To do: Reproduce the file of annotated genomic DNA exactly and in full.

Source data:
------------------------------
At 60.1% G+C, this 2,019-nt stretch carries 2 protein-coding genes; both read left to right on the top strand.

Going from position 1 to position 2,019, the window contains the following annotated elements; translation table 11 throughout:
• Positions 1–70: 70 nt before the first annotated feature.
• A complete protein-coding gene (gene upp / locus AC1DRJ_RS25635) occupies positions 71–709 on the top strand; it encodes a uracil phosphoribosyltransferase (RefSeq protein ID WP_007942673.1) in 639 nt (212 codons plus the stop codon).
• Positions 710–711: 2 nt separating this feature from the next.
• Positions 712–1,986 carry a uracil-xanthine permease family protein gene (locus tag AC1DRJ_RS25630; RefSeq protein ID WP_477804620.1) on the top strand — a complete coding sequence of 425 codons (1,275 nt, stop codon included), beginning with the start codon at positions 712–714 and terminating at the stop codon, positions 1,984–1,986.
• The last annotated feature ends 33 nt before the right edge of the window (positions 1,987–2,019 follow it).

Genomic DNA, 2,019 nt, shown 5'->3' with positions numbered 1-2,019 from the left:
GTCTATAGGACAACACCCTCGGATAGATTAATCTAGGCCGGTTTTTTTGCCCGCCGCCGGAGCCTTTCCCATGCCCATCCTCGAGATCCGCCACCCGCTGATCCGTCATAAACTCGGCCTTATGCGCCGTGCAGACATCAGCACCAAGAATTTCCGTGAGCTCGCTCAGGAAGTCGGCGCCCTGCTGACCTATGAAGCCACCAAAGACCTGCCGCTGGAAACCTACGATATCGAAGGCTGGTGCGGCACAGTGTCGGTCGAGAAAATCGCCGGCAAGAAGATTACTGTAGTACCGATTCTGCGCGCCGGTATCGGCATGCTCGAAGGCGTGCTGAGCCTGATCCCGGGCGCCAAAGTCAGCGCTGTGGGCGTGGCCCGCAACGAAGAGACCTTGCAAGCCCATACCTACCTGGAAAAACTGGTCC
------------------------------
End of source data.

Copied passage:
At 60.1% G+C, this 2,019-nt stretch carries 2 protein-coding genes; both read left to right on the top strand.

Going from position 1 to position 2,019, the window contains the following annotated elements; translation table 11 throughout:
• Positions 1–70: 70 nt before the first annotated feature.
• A complete protein-coding gene (gene upp / locus AC1DRJ_RS25635) occupies positions 71–709 on the top strand; it encodes a uracil phosphoribosyltransferase (RefSeq protein ID WP_007942673.1) in 639 nt (212 codons plus the stop codon).
• Positions 710–711: 2 nt separating this feature from the next.
• Positions 712–1,986 carry a uracil-xanthine permease family protein gene (locus tag AC1DRJ_RS25630; RefSeq protein ID WP_477804620.1) on the top strand — a complete coding sequence of 425 codons (1,275 nt, stop codon included), beginning with the start codon at positions 712–714 and terminating at the stop codon, positions 1,984–1,986.
• The last annotated feature ends 33 nt before the right edge of the window (positions 1,987–2,019 follow it).

Genomic DNA, 2,019 nt, shown 5'->3' with positions numbered 1-2,019 from the left:
GTCTATAGGACAACACCCTCGGATAGATTAATCTAGGCCGGTTTTTTTGCCCGCCGCCGGAGCCTTTCCCATGCCCATCCTCGAGATCCGCCACCCGCTGATCCGTCATAAACTCGGCCTTATGCGCCGTGCAGACATCAGCACCAAGAATTTCCGTGAGCTCGCTCAGGAAGTCGGCGCCCTGCTGACCTATGAAGCCACCAAAGACCTGCCGCTGGAAACCTACGATATCGAAGGCTGGTGCGGCACAGTGTCGGTCGAGAAAATCGCCGGCAAGAAGATTACTGTAGTACCGATTCTGCGCGCCGGTATCGGCATGCTCGAAGGCGTGCTGAGCCTGATCCCGGGCGCCAAAGTCAGCGCTGTGGGCGTGGCCCGCAACGAAGAGACCTTGCAAGCCCATACCTACCTGGAAAAACTGGTCC